A bumper seizure of ketamine bottles in Costa Rica shows evidence that the Central American country is seeing growth and diversification of its internal synthetic drug market.
At the Peñas Blancas checkpoint on the Nicaragua border, police arrested a man carrying 200 bottles of ketamine. According to local authorities, the load would fetch around $17,000 if sold in the country.
In 2017, Costa Rica’s border police seized 800 bottles of ketamine from criminal organizations with a total value of $70,000. But the country only saw two registered assaults on veterinary clinics, where the drug is sold as a common anesthetic for animals. This confirms that most of the merchandise has come over the border from Nicaragua.
SEE ALSO: Costa Rica News and Profile
In an interview with Diario Extra, Judicial Investigation Agency (Organismo de Investigación Judicial – OIJ) director, Walter Espinoza, said that “we have detected entry of the drug particularly from Nicaragua, where the sale of the product is less restricted…since the substance has a certain level of legality, it moves relatively easily through the market.”
Ketamine is considered a powerful sedative. Its effects on the body are varied and emulate strong hallucinogenic sensations, altering the central nervous system. The drug is also known in the area as “Special K,” “Gato” or “Kit Kat.” It is sold in powdered or liquid presentation and a single dose can sell for $5.
It was only in 2017 that Costa Rica’s drug control police (Policía de Control de Drogas – PCD) confirmed the first case of proven sale of ketamine as a recreational drug. They proceeded to dismantle a criminal gang that was distributing the substance in the country, seizing 30 doses of powdered ketamine and three bottles of the drug in its liquid form.
InSight Crime Analysis
The sale of synthetic drugs in Costa Rica has been gaining ground and has become a window of opportunity for small drug traffickers. Since its transportation does not require any major logistics and presents less risk than cocaine trafficking, for example, gangs are increasingly turning to ketamine.
Ketamine is among the most popular drugs in the country, according to information fromthe Costa Rican Drug Institute (Instituto Costarricense de Drogas – ICD), along with marijuana and K2, also known as “crispy” or synthetic marijuana. This also shows the consolidation of a market that is increasingly attractive among young people.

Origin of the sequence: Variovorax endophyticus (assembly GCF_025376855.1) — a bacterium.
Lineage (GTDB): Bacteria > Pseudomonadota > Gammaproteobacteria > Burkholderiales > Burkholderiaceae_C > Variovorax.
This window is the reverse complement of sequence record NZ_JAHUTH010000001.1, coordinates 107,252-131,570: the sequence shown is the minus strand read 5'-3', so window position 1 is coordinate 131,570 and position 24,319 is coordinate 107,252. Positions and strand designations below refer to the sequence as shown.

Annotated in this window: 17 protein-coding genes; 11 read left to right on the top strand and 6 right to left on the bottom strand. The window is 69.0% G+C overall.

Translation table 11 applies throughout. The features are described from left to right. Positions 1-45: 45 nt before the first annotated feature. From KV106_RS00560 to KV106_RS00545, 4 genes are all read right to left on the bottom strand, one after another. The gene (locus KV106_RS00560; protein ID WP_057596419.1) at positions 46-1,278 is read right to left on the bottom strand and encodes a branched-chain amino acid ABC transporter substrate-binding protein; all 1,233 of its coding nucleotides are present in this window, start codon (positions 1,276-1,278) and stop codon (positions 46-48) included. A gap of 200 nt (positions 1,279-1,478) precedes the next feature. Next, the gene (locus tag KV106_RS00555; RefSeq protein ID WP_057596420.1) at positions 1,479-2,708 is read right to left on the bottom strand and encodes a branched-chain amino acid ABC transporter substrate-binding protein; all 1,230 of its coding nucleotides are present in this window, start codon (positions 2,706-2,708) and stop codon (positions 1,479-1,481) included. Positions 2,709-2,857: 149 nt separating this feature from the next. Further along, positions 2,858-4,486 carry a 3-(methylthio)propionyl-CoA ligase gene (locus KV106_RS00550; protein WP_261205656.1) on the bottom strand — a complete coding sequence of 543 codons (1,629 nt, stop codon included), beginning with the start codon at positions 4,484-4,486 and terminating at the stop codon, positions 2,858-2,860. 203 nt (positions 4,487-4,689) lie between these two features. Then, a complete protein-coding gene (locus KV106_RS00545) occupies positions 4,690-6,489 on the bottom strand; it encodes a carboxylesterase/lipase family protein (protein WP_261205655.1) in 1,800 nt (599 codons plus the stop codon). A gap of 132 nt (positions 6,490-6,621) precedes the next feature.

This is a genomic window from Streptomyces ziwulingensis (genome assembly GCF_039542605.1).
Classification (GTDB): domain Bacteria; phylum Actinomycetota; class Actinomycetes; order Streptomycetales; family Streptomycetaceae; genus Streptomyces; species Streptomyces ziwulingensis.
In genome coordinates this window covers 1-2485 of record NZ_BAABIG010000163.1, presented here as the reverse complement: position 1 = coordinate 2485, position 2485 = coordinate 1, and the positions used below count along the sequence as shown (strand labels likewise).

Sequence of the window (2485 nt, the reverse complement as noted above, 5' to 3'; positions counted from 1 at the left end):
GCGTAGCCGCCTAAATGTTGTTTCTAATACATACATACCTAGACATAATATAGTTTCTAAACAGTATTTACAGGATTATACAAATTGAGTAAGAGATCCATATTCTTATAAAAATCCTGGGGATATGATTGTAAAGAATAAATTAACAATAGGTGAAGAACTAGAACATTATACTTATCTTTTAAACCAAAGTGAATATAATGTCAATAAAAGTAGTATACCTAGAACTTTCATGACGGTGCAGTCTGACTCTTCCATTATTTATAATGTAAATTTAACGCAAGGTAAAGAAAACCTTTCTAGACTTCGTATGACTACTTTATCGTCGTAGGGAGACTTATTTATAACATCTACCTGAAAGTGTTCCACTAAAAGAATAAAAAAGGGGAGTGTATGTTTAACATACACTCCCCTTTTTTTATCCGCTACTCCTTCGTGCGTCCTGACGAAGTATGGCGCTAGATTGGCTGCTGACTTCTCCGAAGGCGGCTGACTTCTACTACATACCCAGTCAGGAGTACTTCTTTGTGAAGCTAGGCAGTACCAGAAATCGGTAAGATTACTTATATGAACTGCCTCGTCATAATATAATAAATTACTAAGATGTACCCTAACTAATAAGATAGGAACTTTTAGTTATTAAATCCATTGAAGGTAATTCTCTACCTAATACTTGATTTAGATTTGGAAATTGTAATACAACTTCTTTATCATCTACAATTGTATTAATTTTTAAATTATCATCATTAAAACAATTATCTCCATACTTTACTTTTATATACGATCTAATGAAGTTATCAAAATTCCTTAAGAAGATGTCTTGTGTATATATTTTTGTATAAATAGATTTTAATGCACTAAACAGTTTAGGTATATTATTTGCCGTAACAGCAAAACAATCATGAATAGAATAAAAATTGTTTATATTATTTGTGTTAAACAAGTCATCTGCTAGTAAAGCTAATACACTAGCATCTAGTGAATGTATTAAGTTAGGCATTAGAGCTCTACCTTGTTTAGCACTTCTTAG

Costa Rica has historically been considered a drug trafficking transit spot due to its strategic location. However, the increase of internal usage and recent seizure seem to be changing its landscape from only being a transit route to having an, albeit small, internal market.
According to the ICD’s 2017 National Situation of Drugs and Related Activities (Situación Nacional Sobre Drogas y Actividades Conexas de 2017) report, recent seizures recorded a significant increase of synthetic drugs that year, of 1,437 percent for ecstasy and 1,213 percent for LSD.
With higher availability, the usage of illicit drugs in Costa Rica will only continue to increase, and local groups will take advantage of this to increase their profits. These kinds of scenarios create disputes among criminal organizations that seek control of the market and inevitably generate a rise in violence, which increased in 2018.
Regionally, criminal networks in Latin America are capitalizing on the demand for ketamine and selling it on international markets. The most recent case is Colombia, where an organization was filling action figurines with ketamine pills, to send to China, Mexico, the United States, Argentina and Ecuador, according to a report by local authorities.
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